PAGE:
Ad­dic­tion also mat­ter of per­sonal re­spon­si­bil­ity

Otago Daily Times - - EDITORIAL -

AD­DIC­TION is not solely a health prob­lem.

When il­licit drugs and/or al­co­holism com­pli­cate se­ri­ous men­tal ill­ness, char­ac­terised as a dual di­ag­no­sis, ad­dic­tion is rightly con­sid­ered to be a health prob­lem.

To cat­e­gorise ad­dic­tion as a health prob­lem out­side of these pa­ram­e­ters is to deny the role of per­sonal re­spon­si­bil­ity.

Since we are all en­cour­aged by new em­pha­sis from ad­vo­cates of hu­man rights to ex­er­cise our au­ton­omy, let’s not de­flect the role of in­di­vid­ual agency to di­rect life course within the bounds of egal­i­tar­ian so­ci­ety, with la­bels of dis­ease.

Ad­dic­tion is pri­mar­ily a so­cial prob­lem. It doesn’t de­velop overnight — af­ter one ‘‘snort/ in­jec­tion/in­ges­tion’’. It takes time, de­pend­ing on fre­quency, type and amount of il­licit or pre­scribed sub­stance used.

There is al­ways time to con­sider the wis­dom or oth­er­wise of con­tin­u­ing to evade so­cial vi­cis­si­tudes that could be al­le­vi­ated by con­scious re­flec­tion or ex­ter­nally, by seek­ing help.

Nor is it a solely a crim­i­nal prob­lem, although crim­i­nal­ity can pre­cede as well as fol­low ad­dic­tion.

Obe­sity can be seen as an ad­dic­tion, orig­i­nat­ing as an eva­sion of sel­f­re­straint with ad­verse meta­bolic and car­diac con­se­quences.

An­other term bandied about re­cently, ‘‘men­tal dis­tress’’, is not by def­i­ni­tion a men­tal ill­ness.

Grief, for ex­am­ple, is not a men­tal ill­ness, nor is the acute anx­i­ety that pre­cedes an exam.

To cat­e­gorise all men­tal dis­tress as such is mislead­ing. Do­ing so fos­ters help­less­ness, hope­less­ness and de­pen­dency. Nor is men­tal dis­tress a per­ma­nent, ir­re­me­di­a­ble fea­ture in all phases of se­ri­ous men­tal ill­ness.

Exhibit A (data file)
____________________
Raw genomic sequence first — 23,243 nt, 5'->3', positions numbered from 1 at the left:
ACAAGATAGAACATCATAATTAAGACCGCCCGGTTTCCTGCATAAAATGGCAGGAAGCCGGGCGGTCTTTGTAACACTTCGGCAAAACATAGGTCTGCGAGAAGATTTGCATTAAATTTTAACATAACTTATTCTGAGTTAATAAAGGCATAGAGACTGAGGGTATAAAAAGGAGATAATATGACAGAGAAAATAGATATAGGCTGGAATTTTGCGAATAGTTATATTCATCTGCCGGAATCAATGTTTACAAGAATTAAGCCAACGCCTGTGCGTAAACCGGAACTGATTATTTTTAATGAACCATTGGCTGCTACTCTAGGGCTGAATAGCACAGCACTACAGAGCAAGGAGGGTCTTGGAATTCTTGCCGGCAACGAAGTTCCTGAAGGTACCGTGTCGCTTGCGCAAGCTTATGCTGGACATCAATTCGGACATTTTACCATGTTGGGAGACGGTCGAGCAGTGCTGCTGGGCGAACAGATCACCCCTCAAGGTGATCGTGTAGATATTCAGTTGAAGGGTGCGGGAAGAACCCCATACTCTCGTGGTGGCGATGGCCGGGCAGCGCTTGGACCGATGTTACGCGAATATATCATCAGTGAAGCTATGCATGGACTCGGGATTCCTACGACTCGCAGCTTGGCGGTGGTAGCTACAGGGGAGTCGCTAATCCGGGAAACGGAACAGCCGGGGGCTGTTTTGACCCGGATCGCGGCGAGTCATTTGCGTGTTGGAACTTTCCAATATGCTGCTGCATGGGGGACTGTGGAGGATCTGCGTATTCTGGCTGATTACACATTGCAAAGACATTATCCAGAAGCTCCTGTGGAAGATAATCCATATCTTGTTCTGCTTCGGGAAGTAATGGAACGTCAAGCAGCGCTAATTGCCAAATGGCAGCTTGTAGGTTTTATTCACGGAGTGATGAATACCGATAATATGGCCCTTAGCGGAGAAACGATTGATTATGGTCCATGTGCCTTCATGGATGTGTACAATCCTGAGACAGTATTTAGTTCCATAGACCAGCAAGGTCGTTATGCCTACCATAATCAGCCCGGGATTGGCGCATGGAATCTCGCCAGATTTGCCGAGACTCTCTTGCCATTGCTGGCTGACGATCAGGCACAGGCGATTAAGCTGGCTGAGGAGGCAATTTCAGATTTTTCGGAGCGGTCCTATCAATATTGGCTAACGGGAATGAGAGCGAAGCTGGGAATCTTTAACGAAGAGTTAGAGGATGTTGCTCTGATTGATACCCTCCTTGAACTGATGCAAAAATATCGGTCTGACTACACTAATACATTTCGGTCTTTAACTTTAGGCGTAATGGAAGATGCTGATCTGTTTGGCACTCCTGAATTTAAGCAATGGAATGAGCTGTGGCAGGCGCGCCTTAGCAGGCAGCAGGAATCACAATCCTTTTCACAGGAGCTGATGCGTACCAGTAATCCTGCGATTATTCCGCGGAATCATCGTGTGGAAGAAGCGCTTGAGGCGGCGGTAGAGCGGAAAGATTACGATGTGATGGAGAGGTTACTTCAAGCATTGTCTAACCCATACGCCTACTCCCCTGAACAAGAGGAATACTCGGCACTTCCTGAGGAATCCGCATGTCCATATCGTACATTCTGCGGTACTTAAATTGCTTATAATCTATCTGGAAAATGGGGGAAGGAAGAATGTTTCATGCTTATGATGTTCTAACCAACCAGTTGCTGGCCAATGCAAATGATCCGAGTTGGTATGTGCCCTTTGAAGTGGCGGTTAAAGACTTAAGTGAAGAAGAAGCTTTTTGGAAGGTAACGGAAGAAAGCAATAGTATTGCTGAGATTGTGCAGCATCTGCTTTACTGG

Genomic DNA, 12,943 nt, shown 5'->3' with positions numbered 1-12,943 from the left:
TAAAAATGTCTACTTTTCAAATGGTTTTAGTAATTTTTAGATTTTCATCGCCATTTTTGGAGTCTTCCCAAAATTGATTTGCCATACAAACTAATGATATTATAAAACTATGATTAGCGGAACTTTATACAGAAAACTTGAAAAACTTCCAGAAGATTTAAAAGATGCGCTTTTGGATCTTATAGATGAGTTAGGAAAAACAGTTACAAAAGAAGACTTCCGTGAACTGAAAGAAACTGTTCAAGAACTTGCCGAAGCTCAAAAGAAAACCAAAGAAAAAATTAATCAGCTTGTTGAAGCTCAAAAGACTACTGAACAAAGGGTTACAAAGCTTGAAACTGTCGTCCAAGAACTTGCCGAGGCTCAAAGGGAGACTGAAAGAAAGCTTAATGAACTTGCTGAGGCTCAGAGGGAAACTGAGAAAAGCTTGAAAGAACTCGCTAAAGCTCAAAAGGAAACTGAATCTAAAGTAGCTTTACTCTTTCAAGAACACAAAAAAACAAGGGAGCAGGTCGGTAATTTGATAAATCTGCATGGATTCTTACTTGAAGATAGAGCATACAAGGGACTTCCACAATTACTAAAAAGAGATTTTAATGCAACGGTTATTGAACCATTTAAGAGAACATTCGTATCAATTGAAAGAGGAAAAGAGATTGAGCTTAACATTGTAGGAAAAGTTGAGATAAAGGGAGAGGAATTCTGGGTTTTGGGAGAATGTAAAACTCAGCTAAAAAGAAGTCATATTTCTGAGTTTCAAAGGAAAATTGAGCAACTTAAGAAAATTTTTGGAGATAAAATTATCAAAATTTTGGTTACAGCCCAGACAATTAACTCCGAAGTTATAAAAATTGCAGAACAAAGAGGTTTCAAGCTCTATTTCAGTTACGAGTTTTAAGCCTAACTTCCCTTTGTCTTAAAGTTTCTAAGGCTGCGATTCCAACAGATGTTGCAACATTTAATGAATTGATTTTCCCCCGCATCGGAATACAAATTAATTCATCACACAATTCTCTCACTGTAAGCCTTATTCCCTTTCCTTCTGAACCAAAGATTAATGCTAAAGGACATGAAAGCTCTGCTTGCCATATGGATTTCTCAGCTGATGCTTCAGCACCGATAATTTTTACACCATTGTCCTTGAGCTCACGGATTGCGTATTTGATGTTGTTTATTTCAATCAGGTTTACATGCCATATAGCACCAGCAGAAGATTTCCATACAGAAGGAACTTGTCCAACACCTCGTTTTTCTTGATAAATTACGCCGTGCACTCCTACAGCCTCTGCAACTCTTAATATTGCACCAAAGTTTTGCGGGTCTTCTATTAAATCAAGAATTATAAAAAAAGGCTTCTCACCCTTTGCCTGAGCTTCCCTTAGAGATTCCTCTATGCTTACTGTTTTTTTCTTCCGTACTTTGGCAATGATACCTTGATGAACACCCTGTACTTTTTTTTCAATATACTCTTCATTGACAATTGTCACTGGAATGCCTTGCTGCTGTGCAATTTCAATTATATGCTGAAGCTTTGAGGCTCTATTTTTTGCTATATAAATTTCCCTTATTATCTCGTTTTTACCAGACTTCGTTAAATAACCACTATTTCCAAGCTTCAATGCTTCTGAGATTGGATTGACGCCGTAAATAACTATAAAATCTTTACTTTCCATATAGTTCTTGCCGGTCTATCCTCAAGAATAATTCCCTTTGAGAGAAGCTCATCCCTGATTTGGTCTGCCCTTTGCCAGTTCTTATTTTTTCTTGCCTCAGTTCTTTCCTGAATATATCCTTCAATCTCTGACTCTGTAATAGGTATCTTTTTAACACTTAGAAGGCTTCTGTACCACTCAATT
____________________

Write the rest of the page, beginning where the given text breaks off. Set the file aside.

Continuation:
Cau­tion is vi­tal in pop­u­lar­is­ing terms with­out ap­pre­ci­a­tion that their mis­in­ter­pre­ta­tion is dam­ag­ing. Claim­ing vic­tim­hood can be­come an af­flic­tion. V.H. Markham

Dunedin

Cli­mate change

IF some writers think that Richard Tread­gold can’t be re­lied on as an au­thor­ity on cli­mate change, per­haps they would like to type in on Google ‘‘can the IPCC be trusted’’ and take it from there.

It is point­less get­ting into a de­bate about meth­ane or car­bon diox­ide. Do the writers re­ally think that af­ter mil­lions of years of both gases be­ing re­leased to the at­mos­phere, and the so­called green­house ef­fect actually be­ing as bad as claimed, that ei­ther of them would be able to breath oxy­gen by now?

Plus they are both putting CO2 into the at­mos­phere each time they ex­hale so they are part of the claimed prob­lem.

We only ever seem to get one side of sto­ries in that Nasa satel­lite data also shows that snow and ice has in­creased markedly on the east side of the Antarc­tic over the last few years but has that in­ter­est­ing fact been in the New Zealand me­dia?

Ask that Nasa ques­tion on Google as well.

We only seem to be able to read sto­ries that are con­tin­u­ally neg­a­tive in re­la­tion to cli­mate change. A re­cent peer re­viewed sci­en­tific pa­per shows that meth­ane from an­i­mals and hu­mans is hav­ing ab­so­lutely min­i­mal af­fect on the cli­mate. Not the huge im­pact claimed.

That is an­other in­ter­est­ing piece of in­for­ma­tion I have yet to read in the New Zealand me­dia. G. R. Woods

Geral­dine

Jaquiery ge­nius

BIG ups to Stephen Jaquiery for the front page il­lus­tra­tion (ODT, 9.1.19) of the man with the wheel­bar­row, stuffed an­i­mal and woe­ful win­dow dis­play.

He has pro­duced con­sis­tently high qual­ity snaps over many years. This one is a cracker, and a crack up in a creepy kind of way. Steve Thomas

Kar­i­tane

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